Creative Commons (CC), a nonprofit organisation that enables the sharing and use of creativity and knowledge through free legal tools, has relaunched its India chapter. The license provides a simple, standardised way to give the public, permission to share and use your creative work — on conditions you set and was originally launched here in 2007.
Creative Commons India chapter is made up of three organisations — Wikimedia India, Centre for Internet and Society and Acharya Narendra Dev College. Lawrence Liang, Co-founder of Alternative Law Forum said that the biggest difference this time around is that Creative Commons has been tailor-made for India law. If someone approaches a court about some information that is licensed under CC, it would be in compliance with the Indian Copyright Act. India does not have derivative rights like in US, so CC will try to bring some clarity on that front.
The chapter’s goals will be raising awareness on licenses and open education resources, connecting with photography communities, content donation and participating in affiliate network
When CC was first launched in India, it was housed at IIT Bombay and not enough groups were involved in promoting it; the organisation is attempting to change that this time around. Here are some of the key points that were discussed during the relaunch:
CC in education
– Speaking at the relaunch, Shashi Tharoor, Minister of State for Human Resource Development said that as part of national mission on education through ICT, all services for students are available for free through Sakshat under CC license. This service provides access to same information to students from all parts of India.
– He said that hierarchy, secrecy and discretion are characteristics of Indian government bodies and educational institutions too unfortunately are prone to these. This, he said, can be changed with open license, as it empowers students.
– Ministry recently launched NROER (under CC) that helps reach the unreached and empower all by providing resources in multiple languages and formats. It has become India’s flagship initiative in open education efforts.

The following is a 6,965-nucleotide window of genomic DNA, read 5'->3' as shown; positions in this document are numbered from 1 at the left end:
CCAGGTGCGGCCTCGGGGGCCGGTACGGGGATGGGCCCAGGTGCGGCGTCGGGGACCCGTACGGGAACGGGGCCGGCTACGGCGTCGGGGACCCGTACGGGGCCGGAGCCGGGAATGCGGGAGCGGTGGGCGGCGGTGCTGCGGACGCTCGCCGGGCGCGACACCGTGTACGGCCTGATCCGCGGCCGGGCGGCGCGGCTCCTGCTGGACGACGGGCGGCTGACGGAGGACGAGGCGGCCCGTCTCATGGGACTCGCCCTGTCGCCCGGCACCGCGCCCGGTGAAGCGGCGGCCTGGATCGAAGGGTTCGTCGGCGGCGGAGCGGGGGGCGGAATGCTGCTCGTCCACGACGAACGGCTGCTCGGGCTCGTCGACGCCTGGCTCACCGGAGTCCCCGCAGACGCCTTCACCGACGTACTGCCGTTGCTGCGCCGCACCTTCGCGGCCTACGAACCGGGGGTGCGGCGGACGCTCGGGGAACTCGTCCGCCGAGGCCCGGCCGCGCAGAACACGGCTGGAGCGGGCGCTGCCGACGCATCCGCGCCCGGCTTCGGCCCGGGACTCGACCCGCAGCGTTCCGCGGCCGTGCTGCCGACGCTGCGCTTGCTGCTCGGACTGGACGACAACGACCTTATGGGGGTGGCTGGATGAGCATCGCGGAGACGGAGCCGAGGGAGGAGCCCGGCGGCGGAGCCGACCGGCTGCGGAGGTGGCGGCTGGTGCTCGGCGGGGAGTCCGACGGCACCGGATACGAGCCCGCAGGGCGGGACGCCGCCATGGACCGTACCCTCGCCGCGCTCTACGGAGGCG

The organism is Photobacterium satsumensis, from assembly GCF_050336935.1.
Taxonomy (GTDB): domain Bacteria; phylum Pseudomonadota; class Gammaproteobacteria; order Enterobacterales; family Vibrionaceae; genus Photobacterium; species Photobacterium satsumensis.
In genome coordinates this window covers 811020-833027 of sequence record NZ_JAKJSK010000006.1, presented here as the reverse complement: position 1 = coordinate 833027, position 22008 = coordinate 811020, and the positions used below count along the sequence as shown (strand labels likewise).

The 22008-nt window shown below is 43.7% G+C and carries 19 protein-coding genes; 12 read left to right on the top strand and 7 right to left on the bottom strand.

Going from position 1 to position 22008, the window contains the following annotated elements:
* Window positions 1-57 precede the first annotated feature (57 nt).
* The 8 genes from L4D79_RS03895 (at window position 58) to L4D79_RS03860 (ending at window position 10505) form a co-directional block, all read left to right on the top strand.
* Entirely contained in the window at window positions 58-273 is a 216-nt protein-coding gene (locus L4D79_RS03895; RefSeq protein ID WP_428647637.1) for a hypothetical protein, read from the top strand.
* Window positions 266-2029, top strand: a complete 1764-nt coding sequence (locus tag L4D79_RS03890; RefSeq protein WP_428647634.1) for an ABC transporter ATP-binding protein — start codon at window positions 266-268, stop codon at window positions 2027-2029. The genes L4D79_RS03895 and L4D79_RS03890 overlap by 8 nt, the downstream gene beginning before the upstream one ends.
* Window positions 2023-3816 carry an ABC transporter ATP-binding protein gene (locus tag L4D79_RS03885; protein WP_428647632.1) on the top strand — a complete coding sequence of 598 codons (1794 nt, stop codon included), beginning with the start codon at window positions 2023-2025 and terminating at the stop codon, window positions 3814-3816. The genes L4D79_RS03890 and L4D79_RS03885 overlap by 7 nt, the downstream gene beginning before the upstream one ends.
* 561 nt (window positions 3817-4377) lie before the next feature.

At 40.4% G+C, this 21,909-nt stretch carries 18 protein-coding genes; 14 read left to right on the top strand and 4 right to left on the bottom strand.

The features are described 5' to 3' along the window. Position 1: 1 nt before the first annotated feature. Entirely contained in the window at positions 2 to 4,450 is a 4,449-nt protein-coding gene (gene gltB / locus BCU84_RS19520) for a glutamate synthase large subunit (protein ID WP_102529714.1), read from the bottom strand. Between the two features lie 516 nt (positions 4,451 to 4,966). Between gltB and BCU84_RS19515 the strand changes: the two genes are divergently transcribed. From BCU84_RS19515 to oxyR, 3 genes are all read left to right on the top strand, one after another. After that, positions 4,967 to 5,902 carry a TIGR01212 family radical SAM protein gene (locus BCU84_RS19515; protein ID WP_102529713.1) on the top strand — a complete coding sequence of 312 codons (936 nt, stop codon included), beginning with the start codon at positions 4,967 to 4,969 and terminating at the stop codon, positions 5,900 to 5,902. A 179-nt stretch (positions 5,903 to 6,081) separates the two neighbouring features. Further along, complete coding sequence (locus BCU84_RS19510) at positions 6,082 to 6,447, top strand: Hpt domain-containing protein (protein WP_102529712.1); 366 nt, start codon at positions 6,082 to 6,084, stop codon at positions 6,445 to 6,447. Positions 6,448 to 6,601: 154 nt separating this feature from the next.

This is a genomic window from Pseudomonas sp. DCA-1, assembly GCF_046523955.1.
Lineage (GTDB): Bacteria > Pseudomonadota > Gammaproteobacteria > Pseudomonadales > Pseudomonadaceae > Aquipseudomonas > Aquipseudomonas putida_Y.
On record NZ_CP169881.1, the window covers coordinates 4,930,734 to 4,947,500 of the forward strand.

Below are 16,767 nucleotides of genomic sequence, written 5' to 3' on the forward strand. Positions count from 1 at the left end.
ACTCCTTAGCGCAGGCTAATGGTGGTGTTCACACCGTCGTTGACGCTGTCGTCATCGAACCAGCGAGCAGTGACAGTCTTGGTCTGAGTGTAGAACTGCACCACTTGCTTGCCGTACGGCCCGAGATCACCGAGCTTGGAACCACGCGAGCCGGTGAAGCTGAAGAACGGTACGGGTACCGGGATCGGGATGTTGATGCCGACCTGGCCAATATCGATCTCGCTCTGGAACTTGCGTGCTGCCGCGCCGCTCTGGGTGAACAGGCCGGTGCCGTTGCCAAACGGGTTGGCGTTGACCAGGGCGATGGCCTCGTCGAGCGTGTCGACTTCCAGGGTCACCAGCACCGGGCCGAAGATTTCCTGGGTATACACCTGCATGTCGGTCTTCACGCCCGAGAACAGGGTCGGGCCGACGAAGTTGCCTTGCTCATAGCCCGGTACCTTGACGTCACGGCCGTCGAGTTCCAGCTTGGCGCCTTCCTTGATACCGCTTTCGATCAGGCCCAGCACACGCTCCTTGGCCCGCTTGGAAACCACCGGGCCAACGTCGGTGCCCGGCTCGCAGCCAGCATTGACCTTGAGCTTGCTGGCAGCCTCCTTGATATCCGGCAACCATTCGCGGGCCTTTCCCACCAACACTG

– NCERT has taken the initiative of declaring that NROER will carry CC by SA license (can be used for commercial purposes). Wikipedia had lobbied the ministry to adopt the license instead of CC by NC (cannot be used for non-commercial purposes).
– ICT in education initiative was first launched in 2004, revised in 2010 and government still needs to set up quick reaction mechanisms to evaluate use of ICT in curriculum. Government also needs to evaluate and monitor return on investment in ICT.
– Tharoor said that affordable tablets can make a difference to learning. Next generation Aakash will have the processing power of first generation iPad, more RAM and a USB port. Delivery of these tablets has been a problem, so we hope the government will be in a position to issue standards that many manufacturers can use to bring these inexpensive tablets to students across India. These tablets will have access information made available under CC by the government.
How Pratham books uses CC
Speaking about Pratham Books, Rohini Nilekani, Chairperson, Pratham Books said that some of the artists and writers who put up their work on the site under creative commons license started getting more requests for their paid work.
– Some of their books issued under CC are being sold on Flipkart. They have no issue with it as this means one more child somewhere will be able to read it.
– Building a platform for creating and remixing CC licensed books was its Google Impact Challenge pitch.
More open data needed from government bodies
– Moksh Juneja, President, Executive Committee, Wikimedia India Chapter said that there is not enough information out in the public domain from example.
– Appeal to remove copyright on census data: “If we had this information we would know the name of 6 and a half lakh Indian villages that is currently not in public domain,” he said.
– Press Information Bureau data about our history and current scenario needs to be issued under CC license. Why isn’t it released? Indira Gandhi’s picture on Wikipedia for example is sourced from National Library, USA.
– Data from ISRO: NASA is funded by US government and all its images on the website can be reused. That’s not the case with images from ISRO which have a copyright on them. When ISRO was asked why they don’t release the images on CC, Wikipedia was told to use from the website. So lack of awareness is an issue.